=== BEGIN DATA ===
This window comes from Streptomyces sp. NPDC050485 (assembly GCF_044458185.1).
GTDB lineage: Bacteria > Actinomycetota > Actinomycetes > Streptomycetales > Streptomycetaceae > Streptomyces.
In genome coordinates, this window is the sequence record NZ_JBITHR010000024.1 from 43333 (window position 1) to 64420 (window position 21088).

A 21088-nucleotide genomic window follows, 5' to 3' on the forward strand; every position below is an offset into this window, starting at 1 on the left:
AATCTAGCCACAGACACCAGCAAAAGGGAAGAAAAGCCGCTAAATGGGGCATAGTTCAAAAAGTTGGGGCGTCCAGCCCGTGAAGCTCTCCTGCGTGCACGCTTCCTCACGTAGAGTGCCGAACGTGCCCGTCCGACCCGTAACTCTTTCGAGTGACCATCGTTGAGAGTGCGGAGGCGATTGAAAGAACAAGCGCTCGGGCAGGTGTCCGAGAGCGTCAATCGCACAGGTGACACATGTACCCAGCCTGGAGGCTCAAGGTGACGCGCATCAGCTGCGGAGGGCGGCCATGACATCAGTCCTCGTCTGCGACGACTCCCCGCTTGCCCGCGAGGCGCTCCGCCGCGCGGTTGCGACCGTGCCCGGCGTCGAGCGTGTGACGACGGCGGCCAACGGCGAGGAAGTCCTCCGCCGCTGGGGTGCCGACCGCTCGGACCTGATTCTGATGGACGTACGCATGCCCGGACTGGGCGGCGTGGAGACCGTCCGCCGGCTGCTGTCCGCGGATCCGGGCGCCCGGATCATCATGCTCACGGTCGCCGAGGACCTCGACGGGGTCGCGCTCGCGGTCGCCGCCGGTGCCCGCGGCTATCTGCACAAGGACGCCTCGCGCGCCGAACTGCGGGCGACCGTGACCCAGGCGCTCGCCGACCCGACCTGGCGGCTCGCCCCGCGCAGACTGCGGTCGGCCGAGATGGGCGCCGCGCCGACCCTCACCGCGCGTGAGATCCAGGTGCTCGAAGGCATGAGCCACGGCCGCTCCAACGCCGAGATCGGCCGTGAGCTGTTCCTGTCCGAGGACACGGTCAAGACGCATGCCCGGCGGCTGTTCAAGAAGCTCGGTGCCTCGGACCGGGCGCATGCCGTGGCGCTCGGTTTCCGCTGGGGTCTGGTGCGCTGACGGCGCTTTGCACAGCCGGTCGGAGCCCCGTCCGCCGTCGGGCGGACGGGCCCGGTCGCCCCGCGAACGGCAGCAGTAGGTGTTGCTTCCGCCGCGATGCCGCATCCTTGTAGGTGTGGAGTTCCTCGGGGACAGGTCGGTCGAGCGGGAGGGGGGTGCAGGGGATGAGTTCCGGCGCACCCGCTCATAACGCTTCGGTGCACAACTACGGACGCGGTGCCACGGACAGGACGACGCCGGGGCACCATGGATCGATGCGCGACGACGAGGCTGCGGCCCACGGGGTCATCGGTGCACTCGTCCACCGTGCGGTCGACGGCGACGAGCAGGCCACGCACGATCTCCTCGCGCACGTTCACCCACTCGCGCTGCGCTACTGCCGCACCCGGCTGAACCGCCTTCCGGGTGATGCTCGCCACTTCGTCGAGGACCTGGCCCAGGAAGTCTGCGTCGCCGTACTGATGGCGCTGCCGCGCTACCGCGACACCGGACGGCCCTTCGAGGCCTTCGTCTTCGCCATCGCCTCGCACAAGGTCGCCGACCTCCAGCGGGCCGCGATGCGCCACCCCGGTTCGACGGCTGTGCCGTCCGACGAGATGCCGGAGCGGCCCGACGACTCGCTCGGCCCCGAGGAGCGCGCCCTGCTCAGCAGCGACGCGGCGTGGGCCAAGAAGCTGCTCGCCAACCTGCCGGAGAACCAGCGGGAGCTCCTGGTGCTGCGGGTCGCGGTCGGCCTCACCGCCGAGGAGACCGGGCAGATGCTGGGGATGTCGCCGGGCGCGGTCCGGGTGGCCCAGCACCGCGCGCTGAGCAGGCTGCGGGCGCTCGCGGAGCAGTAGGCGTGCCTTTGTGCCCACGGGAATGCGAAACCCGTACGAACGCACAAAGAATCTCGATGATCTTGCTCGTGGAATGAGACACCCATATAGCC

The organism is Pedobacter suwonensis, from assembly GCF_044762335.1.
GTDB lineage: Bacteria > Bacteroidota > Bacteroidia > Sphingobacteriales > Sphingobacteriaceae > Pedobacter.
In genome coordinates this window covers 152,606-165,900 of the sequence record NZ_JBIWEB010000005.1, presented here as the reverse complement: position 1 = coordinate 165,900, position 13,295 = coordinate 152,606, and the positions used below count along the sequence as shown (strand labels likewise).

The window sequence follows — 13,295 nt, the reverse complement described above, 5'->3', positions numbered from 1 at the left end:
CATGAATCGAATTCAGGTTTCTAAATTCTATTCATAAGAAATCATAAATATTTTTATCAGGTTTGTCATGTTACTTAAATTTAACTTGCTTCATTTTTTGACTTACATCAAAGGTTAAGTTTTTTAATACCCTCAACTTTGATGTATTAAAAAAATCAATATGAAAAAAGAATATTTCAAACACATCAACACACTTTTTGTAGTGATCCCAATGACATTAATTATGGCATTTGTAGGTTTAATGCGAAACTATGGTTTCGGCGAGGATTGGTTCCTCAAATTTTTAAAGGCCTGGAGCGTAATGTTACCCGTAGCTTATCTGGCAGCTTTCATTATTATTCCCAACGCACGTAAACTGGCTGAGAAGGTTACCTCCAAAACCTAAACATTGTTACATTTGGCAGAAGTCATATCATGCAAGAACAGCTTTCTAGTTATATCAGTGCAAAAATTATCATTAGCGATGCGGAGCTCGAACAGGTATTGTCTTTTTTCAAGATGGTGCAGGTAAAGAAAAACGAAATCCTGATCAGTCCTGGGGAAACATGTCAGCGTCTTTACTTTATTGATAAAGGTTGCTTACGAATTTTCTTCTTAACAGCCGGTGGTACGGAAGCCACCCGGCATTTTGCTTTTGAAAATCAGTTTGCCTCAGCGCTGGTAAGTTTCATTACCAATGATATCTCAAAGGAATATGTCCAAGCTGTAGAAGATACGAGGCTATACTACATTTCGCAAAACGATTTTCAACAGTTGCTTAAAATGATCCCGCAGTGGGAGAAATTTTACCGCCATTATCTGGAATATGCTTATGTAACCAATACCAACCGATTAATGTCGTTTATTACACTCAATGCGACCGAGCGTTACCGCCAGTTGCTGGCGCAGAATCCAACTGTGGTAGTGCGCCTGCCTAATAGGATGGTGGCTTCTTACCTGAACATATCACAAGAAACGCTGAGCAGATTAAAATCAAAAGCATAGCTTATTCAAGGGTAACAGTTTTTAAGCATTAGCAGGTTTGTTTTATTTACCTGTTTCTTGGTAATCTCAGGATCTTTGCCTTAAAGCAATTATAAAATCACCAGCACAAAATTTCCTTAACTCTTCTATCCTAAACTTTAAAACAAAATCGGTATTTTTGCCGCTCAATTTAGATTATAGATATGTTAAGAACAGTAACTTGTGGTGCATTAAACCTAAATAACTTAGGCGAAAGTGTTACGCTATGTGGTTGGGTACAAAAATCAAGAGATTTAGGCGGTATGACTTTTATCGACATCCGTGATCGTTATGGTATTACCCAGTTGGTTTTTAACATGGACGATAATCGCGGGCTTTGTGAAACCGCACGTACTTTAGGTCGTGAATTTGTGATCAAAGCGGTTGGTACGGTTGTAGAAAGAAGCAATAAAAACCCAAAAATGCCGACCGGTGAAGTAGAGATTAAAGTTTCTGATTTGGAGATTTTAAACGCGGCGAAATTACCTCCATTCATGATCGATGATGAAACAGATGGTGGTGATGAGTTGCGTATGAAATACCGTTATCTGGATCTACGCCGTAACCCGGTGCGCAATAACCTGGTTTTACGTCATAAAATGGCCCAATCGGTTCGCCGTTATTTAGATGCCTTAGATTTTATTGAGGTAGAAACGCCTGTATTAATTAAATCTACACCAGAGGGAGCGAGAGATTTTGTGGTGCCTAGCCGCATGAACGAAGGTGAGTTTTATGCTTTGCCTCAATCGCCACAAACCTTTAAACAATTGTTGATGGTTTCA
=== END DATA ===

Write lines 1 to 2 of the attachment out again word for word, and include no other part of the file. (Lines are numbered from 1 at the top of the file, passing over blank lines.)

This window comes from Streptomyces sp. NPDC050485 (assembly GCF_044458185.1).
GTDB lineage: Bacteria > Actinomycetota > Actinomycetes > Streptomycetales > Streptomycetaceae > Streptomyces.